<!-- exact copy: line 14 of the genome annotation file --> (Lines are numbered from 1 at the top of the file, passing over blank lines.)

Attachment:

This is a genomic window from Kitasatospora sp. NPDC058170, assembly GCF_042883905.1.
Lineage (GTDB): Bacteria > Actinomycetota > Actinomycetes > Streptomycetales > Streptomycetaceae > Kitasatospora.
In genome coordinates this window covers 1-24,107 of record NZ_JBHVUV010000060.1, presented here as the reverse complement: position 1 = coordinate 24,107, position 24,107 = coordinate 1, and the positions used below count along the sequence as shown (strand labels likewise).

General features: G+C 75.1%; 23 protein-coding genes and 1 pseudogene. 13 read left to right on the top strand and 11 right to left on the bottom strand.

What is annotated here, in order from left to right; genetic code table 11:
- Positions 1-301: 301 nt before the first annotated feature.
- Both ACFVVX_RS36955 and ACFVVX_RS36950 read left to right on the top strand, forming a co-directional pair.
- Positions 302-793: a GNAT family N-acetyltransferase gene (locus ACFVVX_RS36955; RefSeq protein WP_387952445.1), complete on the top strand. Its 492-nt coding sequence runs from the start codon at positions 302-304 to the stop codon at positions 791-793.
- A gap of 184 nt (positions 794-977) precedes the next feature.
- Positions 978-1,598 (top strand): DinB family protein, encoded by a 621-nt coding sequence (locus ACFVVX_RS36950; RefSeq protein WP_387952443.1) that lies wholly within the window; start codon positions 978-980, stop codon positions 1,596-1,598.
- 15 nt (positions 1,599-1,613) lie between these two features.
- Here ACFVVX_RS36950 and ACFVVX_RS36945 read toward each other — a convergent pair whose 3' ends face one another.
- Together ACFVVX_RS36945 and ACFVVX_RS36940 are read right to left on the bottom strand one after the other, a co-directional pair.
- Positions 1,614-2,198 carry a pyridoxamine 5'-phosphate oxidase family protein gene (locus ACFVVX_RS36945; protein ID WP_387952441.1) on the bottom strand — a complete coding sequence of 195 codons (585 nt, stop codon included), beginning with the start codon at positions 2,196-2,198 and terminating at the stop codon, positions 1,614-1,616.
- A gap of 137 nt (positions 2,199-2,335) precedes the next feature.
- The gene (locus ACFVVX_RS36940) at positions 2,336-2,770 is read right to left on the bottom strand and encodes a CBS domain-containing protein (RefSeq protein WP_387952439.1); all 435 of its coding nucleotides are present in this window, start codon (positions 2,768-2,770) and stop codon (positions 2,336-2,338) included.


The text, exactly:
- Positions 1,614-2,198 carry a pyridoxamine 5'-phosphate oxidase family protein gene (locus ACFVVX_RS36945; protein ID WP_387952441.1) on the bottom strand — a complete coding sequence of 195 codons (585 nt, stop codon included), beginning with the start codon at positions 2,196-2,198 and terminating at the stop codon, positions 1,614-1,616.